THE WORLD is still waiting for a solution to the Eurozone crisis following last week’s make-or-break summit, IMF chief economic Olivier Blanchard said yesterday.
While he said there has been “progress”, Blanchard added: “What happened last week is important: it’s part of the solution, but it’s not the solution.”
“A lot of the volatility is coming from statements from Europe, showing the range of opinions and inability to get to a logical decision process,” he added.
Markets had been hoping that Eurozone nations would strike a deal strong enough to persuade the European Central Bank (ECB), led by Mario Draghi, to start printing money to buy up government debt.
But in the event, despite unveiling a “new fiscal compact”, which demands that “the annual structural deficit does not exceed 0.5 per cent of nominal GDP”, it is not clear how or if the changed treaty will ratified and whether it will be more successfully enforced than its predecessor, the Stability and Growth Pact, which was largely ignored.
The summit agreement also contained a promise to boost the region’s loans to the IMF by €200bn (£170.8bn), to accelerate the establishment of the European Stability Mechanism (ESM), the region’s permanent bailout fund, and to consider increasing its lending capacity over €500bn in March next year.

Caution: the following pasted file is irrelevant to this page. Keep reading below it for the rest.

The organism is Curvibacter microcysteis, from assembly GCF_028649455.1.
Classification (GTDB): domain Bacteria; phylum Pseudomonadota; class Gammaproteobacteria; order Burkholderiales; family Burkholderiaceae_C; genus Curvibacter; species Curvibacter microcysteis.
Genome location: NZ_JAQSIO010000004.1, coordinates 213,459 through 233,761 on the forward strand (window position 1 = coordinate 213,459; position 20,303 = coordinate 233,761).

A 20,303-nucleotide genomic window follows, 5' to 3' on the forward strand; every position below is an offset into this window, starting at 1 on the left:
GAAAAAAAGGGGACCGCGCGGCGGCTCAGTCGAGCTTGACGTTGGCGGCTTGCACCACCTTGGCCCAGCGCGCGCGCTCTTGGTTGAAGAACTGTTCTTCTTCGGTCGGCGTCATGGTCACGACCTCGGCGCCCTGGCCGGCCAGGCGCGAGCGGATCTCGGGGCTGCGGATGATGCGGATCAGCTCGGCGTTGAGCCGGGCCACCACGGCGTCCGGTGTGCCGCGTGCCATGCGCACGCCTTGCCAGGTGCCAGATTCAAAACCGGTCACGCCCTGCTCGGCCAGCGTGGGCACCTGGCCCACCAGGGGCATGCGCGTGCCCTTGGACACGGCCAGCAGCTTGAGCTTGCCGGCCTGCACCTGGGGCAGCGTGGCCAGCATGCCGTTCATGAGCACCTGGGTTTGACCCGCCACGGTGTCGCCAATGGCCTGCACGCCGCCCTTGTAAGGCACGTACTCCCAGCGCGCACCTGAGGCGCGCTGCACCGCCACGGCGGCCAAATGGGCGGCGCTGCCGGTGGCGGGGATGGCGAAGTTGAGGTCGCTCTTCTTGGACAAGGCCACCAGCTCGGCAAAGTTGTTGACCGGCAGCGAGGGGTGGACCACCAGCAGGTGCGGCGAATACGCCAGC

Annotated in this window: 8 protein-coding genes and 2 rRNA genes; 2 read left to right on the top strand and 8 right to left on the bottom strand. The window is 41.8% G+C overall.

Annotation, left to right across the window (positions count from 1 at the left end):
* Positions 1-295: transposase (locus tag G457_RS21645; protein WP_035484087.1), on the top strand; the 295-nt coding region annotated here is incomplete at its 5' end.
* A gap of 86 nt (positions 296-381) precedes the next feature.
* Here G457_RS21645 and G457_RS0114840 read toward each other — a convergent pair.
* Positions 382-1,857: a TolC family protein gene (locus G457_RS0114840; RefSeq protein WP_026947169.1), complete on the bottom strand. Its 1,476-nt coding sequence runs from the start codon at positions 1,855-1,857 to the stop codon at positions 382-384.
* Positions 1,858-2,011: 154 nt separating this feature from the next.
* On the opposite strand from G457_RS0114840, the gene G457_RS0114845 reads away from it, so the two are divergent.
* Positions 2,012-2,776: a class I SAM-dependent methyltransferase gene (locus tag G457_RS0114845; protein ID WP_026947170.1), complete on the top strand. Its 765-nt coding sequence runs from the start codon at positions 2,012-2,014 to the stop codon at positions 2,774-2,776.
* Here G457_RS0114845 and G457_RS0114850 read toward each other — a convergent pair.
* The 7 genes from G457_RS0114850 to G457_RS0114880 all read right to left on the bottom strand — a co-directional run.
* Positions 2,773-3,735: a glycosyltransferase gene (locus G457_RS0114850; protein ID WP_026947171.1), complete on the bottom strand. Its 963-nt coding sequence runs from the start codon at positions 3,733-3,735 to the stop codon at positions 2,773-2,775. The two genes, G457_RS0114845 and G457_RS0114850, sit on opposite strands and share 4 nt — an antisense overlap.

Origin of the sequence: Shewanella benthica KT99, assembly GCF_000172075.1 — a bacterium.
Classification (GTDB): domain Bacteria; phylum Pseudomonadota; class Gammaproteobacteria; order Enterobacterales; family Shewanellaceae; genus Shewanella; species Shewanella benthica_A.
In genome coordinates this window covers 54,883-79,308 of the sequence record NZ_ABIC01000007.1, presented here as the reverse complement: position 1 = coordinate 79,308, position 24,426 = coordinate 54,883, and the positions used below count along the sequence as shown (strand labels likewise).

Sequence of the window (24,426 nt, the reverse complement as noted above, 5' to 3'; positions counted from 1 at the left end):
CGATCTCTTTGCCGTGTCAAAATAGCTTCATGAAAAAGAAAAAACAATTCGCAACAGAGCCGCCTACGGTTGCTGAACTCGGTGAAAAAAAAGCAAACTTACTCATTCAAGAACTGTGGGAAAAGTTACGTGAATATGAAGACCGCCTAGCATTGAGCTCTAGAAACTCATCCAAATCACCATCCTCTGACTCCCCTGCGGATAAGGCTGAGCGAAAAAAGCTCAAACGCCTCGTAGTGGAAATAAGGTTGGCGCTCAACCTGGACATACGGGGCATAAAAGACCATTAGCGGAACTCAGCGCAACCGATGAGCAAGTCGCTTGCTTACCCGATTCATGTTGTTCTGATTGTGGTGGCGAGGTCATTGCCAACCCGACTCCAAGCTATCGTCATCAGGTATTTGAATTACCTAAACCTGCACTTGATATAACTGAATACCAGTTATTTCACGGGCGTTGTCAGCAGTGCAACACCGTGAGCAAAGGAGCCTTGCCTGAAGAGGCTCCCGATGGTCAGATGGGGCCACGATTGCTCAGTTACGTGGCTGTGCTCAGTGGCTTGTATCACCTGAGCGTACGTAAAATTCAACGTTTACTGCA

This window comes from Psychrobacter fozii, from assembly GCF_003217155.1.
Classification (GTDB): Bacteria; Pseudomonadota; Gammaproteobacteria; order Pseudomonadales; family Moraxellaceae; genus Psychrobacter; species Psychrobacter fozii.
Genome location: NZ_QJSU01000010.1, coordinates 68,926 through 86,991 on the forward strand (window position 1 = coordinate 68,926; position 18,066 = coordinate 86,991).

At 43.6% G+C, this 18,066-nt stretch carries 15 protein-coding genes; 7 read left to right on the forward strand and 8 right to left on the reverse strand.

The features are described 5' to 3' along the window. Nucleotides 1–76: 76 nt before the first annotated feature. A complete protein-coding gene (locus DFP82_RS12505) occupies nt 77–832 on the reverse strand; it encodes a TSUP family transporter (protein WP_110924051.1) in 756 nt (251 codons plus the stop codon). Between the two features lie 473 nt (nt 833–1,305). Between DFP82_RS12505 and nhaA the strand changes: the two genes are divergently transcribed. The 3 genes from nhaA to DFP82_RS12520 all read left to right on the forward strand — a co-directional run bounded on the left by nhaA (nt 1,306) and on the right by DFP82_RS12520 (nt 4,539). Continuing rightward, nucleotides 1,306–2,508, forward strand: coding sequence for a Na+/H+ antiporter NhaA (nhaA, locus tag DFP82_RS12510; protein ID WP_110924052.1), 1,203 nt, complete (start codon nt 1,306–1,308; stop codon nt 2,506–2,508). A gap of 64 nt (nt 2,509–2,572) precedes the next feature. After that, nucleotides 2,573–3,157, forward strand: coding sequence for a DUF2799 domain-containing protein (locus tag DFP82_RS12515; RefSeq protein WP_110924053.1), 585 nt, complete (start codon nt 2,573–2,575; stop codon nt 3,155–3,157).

That could prove too long for markets to wait, however, with economists suggesting that firepower on the order of €1-2 trillion will be required.
TF Market Advisors’ Peter Tchir said that the strategy amounted to “forming a circle, holding hands, and chanting IMF and G-20 over and over [so that] the market was placated, at least for a day”.
However, some economists suggested that Draghi has effectively already begun quantitative easing to monetise Eurozone nations’ debt “by the back door”.
Draghi announced last week that he is prepared to deploy ECB resources to buy bank bonds, but not to bail out nations.
Henderson’s Simon Ward said: “What Draghi is trying to do is – because the Bundesbank won’t let him step up direct [government] bond purchases – he’s aiming to shovel so much liquidity into the banking system that the banks buy the bonds for him.”
If Eurozone leaders cannot produce an agreement that brings government bond yields down decisively, the first quarter of next year could prove difficult for sovereigns. Italy will see €46bn of its debt mature in February and another €34bn in March.